The defaults section provides information shared by all nodes. These settings are usually used to set the operational mode and timeouts. A typical example is as follows:

defaults

mode http

timeout client 5s

timeout connect 5s

timeout server 5s

timeout http-request 5s

The above snippet has the following elements:

  • Mode sets the load balancer’s operational mode (HTTP or TCP). HAProxy’s mode controls how it handles incoming requests.
  • The timeouts section is used to avoid ordinary connection and data transfer issues. You can increase or reduce the default values to fit your requirements.

Timeout client specifies how long HAProxy waits for the client to submit data.

Timeout connect is the time required to connect to the backend.

Timeout server is the amount of time it takes for the server to transmit data.

Timeout http-request specifies how long the client must wait before sending a full HTTP request.

Access Control List(ACLs)

When it comes to load balancing, ACLs are used to test a specific condition and then take action depending on the outcome. This enables optimum traffic forwarding depending on criteria such as backend connections and pattern matching.

Sticky Sessions

Sticky sessions, also known as session persistence or session affinity, in HAProxy, refer to a mechanism used in load balancing to ensure that incoming requests from a particular client are consistently directed to the same backend server during that client’s session.

This is achieved by binding a client’s session to a specific server based on certain criteria, such as the client’s IP address or a particular attribute in the request.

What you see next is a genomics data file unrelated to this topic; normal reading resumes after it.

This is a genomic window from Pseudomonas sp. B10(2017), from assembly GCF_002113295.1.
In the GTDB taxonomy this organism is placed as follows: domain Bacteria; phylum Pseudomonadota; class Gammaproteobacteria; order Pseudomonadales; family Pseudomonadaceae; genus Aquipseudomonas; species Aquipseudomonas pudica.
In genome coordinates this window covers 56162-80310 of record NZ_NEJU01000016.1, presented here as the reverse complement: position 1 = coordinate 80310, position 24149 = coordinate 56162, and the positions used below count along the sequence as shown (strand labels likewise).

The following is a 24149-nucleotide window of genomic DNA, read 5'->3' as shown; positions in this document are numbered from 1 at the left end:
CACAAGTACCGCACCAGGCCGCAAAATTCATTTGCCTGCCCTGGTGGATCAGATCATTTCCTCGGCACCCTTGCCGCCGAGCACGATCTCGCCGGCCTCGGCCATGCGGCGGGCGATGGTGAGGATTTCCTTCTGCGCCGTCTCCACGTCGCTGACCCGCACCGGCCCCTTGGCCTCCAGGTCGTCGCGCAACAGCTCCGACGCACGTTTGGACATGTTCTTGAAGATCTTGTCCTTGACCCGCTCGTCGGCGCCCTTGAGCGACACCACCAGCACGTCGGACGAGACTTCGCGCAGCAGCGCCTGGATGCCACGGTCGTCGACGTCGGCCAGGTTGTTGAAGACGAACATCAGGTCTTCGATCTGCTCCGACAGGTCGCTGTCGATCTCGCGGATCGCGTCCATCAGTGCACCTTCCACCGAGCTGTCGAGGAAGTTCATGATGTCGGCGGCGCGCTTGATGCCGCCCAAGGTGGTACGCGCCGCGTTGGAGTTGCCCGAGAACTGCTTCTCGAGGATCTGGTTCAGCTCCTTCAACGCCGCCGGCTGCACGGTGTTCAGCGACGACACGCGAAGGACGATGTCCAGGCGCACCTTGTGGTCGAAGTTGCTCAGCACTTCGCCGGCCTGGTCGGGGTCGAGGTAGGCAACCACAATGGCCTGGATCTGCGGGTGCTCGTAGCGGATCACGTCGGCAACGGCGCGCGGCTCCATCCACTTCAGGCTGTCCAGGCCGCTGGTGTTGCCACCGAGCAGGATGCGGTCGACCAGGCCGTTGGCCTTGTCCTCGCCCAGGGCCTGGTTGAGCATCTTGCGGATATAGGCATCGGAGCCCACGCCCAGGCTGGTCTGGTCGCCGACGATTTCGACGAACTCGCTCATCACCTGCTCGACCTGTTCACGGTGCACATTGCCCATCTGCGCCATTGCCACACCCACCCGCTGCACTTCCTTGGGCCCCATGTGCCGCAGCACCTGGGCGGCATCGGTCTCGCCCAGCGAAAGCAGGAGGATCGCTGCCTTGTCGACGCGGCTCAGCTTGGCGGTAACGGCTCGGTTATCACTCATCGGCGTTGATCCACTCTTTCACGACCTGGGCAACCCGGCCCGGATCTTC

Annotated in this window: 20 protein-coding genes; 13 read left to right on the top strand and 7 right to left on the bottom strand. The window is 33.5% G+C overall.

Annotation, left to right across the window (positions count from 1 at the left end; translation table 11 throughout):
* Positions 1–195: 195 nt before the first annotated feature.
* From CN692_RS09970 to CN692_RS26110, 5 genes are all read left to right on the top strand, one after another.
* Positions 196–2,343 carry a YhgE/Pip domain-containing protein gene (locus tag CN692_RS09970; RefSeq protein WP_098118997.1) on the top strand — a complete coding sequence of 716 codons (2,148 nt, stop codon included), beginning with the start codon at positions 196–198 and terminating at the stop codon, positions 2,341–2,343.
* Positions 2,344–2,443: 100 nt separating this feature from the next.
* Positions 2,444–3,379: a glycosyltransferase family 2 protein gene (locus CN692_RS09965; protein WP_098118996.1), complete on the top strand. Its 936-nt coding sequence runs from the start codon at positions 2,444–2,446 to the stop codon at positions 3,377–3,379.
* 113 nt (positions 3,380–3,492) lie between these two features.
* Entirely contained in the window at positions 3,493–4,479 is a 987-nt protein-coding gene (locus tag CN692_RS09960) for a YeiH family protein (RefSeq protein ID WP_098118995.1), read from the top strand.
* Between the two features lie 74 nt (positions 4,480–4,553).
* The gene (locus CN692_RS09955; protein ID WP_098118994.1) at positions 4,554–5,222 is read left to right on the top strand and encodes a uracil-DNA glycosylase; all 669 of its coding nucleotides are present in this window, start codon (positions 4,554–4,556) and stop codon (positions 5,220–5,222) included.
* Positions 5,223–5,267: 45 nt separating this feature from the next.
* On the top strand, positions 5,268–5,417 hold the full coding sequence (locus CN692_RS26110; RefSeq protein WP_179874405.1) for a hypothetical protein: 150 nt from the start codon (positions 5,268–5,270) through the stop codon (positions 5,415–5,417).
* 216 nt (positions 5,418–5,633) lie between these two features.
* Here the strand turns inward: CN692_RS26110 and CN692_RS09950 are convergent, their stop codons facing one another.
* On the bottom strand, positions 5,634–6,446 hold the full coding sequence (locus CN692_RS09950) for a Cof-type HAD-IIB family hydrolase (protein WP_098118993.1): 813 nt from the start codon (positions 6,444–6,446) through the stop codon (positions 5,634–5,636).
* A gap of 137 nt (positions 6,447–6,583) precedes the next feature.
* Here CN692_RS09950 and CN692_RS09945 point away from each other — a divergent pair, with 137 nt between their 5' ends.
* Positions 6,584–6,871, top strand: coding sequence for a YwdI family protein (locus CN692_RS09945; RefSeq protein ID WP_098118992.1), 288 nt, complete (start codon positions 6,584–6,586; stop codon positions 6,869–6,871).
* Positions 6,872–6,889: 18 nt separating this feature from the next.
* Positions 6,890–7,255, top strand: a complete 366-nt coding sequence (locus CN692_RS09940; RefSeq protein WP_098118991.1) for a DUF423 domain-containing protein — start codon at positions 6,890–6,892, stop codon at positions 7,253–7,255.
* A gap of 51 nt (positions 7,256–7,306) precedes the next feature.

Sticky sessions are beneficial in scenarios where maintaining a session state is essential for the proper functioning of an application.

Without sticky sessions, each request from a client could be directed to different backend servers in a roundrobin fashion, potentially causing issues if the application relies on maintaining a certain state or session data on a specific server.

High Availability

HAProxy provides high availability by employing multiple instances of HAProxy configured in an active-passive setup or a cluster.

In this active-passive configuration, one HAProxy instance is the active load balancer, while another acts as a backup or standby. If the active instance fails, the passive instance takes over and continues handling the traffic. This arrangement ensures continuous service availability and minimizes downtime.

Health Checks

Health checks are used to monitor the status and availability of backend servers.

HAProxy periodically sends requests to each server and checks for valid responses (such as HTTP 200 status). If a server fails to respond or returns an error, HAProxy marks it as “unhealthy” and stops sending traffic.

Health checks help detect and automatically remove faulty or unresponsive servers from the load balancing pool, improving the system’s overall reliability.